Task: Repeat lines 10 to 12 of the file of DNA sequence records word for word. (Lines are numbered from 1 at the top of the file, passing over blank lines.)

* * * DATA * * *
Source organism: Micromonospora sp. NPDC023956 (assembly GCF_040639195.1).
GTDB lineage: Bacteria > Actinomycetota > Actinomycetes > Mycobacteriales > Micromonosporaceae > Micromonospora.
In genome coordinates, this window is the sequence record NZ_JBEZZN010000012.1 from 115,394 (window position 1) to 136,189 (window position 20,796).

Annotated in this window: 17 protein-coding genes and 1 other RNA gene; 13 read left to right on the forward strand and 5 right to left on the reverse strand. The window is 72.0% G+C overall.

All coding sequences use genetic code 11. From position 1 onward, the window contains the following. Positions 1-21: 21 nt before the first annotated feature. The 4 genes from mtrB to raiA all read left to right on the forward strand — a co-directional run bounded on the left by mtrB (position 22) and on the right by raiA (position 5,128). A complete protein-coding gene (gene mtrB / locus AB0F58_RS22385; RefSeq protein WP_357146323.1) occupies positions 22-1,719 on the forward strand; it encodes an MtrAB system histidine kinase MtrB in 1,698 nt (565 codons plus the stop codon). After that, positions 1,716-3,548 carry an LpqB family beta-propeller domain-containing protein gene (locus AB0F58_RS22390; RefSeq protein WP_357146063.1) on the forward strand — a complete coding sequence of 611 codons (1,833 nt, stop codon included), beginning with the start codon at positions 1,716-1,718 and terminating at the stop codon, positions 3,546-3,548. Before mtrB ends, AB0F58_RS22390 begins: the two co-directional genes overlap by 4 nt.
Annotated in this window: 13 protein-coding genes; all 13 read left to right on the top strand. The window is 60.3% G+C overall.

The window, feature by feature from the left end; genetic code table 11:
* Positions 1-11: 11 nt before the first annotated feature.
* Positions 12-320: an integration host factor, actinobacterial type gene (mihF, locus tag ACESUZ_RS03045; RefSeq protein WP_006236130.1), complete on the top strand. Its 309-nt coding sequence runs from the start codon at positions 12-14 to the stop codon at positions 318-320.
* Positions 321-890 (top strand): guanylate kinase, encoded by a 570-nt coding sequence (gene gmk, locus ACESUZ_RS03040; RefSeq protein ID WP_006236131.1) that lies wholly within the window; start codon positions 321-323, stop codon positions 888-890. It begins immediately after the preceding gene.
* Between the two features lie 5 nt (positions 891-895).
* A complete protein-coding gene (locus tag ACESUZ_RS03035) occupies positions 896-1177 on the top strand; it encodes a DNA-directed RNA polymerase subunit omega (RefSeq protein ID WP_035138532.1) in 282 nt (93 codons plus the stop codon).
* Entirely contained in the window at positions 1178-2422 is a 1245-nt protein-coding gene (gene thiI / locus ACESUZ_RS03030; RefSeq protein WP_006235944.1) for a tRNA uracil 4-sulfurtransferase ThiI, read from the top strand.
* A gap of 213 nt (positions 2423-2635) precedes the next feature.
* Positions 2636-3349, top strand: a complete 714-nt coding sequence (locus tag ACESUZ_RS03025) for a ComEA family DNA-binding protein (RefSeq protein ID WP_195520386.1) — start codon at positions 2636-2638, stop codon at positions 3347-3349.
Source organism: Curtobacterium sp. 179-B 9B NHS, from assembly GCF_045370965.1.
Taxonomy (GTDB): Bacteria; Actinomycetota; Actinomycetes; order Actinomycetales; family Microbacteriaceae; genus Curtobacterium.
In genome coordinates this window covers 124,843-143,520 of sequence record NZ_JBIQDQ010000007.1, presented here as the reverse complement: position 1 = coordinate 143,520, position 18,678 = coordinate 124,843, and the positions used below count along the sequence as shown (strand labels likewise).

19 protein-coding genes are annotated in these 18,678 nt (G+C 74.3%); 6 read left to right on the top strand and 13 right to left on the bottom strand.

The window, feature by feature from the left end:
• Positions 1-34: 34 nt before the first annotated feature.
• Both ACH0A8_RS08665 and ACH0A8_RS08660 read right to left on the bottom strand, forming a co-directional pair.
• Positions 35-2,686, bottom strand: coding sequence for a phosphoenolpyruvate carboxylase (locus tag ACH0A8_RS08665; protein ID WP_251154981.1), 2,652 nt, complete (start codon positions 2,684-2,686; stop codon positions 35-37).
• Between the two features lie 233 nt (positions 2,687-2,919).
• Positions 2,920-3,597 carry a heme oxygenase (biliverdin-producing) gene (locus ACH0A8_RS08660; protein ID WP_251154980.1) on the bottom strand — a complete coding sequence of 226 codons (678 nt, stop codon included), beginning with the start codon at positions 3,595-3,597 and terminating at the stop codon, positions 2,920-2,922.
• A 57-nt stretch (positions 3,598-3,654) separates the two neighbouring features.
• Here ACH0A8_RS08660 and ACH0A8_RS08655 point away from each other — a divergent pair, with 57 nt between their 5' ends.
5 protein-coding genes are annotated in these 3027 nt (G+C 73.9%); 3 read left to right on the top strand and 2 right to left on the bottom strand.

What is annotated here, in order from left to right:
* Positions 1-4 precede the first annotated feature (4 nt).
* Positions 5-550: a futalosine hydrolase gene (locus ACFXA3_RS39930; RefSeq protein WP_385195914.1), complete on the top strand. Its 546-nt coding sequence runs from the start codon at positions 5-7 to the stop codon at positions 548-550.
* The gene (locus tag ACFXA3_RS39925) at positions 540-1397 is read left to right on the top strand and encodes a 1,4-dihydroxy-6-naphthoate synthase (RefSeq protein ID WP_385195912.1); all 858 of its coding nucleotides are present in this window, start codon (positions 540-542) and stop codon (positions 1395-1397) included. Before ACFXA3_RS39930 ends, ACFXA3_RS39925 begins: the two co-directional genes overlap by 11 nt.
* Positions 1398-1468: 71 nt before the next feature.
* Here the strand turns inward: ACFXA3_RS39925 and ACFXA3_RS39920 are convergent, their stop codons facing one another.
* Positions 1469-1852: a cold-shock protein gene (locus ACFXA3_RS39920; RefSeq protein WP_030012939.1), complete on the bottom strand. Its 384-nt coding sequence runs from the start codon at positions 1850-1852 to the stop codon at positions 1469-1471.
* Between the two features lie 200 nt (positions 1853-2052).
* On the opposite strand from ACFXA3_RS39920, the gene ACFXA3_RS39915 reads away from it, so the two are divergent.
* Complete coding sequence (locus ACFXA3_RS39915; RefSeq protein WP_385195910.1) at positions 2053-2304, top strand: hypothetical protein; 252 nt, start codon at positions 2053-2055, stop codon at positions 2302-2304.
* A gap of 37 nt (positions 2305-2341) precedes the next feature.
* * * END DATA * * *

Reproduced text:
* Positions 321-890 (top strand): guanylate kinase, encoded by a 570-nt coding sequence (gene gmk, locus ACESUZ_RS03040; RefSeq protein ID WP_006236131.1) that lies wholly within the window; start codon positions 321-323, stop codon positions 888-890. It begins immediately after the preceding gene.
* Between the two features lie 5 nt (positions 891-895).
* A complete protein-coding gene (locus tag ACESUZ_RS03035) occupies positions 896-1177 on the top strand; it encodes a DNA-directed RNA polymerase subunit omega (RefSeq protein ID WP_035138532.1) in 282 nt (93 codons plus the stop codon).